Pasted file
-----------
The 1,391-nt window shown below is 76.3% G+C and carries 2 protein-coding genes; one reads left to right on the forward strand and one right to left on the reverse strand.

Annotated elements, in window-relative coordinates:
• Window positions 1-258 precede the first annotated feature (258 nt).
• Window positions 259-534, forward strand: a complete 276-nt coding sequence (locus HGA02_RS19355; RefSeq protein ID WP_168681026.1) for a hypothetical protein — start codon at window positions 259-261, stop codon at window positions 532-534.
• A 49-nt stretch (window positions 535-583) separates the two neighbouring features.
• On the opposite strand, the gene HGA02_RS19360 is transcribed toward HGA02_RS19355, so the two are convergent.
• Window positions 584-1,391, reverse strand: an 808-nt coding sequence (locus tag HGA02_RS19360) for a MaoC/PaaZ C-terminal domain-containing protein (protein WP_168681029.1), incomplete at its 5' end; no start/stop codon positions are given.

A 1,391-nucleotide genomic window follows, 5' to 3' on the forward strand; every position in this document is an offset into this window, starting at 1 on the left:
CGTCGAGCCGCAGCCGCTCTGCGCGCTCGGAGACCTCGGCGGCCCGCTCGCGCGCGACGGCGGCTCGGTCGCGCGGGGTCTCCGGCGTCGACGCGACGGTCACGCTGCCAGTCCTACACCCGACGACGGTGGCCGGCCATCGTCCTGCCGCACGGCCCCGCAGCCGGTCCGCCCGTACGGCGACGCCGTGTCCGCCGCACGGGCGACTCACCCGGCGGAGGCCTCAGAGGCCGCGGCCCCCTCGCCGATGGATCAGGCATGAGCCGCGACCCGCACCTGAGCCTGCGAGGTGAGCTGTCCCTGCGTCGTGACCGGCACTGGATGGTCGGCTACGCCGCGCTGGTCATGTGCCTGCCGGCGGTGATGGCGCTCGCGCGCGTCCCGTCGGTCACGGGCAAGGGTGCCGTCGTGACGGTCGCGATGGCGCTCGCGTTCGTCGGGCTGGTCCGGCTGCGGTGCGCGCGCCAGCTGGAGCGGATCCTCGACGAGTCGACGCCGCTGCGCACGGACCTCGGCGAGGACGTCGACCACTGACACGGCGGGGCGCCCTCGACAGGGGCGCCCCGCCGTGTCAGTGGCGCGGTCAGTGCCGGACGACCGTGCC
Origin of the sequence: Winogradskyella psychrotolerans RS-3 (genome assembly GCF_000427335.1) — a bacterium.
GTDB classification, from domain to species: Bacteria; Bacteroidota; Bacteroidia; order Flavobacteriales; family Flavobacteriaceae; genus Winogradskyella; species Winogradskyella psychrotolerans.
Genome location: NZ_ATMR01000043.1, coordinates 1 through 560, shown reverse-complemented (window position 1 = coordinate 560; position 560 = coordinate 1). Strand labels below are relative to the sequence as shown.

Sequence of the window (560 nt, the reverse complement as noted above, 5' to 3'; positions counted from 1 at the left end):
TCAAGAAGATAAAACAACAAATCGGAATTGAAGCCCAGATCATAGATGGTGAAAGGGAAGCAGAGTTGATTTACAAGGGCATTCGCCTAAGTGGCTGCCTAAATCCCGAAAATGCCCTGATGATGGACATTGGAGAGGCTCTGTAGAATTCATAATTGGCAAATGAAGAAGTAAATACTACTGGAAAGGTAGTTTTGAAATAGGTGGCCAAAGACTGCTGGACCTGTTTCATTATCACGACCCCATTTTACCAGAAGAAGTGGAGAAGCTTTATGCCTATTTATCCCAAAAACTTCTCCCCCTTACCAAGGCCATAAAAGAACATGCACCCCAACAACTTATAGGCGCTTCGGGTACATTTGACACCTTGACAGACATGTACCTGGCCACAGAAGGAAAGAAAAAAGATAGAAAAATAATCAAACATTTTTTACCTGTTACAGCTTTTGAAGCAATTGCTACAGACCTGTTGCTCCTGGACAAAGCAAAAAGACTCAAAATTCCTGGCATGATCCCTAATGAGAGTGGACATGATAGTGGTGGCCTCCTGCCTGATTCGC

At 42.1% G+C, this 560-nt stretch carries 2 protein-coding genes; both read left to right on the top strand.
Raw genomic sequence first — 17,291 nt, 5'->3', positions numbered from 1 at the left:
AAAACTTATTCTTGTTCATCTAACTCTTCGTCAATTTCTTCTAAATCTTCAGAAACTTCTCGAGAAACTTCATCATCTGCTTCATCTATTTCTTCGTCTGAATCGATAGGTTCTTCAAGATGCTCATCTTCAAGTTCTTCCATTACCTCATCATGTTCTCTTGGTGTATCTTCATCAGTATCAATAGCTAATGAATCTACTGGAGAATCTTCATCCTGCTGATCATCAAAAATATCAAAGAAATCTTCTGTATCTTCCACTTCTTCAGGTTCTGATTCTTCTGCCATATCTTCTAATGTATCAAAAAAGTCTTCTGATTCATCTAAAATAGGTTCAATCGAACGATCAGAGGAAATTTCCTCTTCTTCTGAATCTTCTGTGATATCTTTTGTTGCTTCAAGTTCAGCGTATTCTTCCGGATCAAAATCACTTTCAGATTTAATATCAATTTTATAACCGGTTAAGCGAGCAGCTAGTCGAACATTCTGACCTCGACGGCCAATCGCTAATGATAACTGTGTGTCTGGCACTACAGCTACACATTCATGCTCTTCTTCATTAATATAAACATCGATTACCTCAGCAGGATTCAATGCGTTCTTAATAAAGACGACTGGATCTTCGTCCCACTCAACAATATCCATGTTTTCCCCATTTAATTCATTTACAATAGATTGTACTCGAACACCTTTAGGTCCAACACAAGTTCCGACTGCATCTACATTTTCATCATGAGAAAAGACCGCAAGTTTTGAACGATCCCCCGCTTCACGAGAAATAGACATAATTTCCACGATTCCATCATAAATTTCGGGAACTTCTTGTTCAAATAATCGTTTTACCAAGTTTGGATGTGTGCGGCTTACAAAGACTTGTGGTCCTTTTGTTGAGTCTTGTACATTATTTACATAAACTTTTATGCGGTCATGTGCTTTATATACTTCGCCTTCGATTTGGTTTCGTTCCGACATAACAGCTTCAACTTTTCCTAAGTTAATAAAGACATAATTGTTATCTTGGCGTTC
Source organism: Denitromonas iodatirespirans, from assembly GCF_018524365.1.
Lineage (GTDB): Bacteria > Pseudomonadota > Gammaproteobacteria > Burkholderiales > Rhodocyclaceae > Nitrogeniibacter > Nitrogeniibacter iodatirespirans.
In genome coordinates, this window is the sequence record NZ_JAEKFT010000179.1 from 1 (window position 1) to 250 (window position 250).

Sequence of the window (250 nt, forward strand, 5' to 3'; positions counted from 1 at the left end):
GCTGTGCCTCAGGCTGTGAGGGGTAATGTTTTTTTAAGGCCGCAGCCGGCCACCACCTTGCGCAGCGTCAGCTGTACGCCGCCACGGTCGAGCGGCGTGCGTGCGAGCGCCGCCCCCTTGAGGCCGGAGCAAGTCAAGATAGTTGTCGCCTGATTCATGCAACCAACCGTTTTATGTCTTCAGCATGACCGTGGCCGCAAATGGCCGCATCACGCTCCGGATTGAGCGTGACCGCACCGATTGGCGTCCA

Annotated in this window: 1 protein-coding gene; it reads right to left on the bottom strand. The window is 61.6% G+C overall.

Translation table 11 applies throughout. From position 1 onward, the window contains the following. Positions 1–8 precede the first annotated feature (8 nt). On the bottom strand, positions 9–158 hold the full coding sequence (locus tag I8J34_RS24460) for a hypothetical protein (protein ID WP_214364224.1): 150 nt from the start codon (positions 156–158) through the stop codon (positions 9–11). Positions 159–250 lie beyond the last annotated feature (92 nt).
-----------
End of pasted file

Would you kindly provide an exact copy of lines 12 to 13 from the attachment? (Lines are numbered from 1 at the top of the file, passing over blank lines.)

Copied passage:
Genome location: NZ_ATMR01000043.1, coordinates 1 through 560, shown reverse-complemented (window position 1 = coordinate 560; position 560 = coordinate 1). Strand labels below are relative to the sequence as shown.

Sequence of the window (560 nt, the reverse complement as noted above, 5' to 3'; positions counted from 1 at the left end):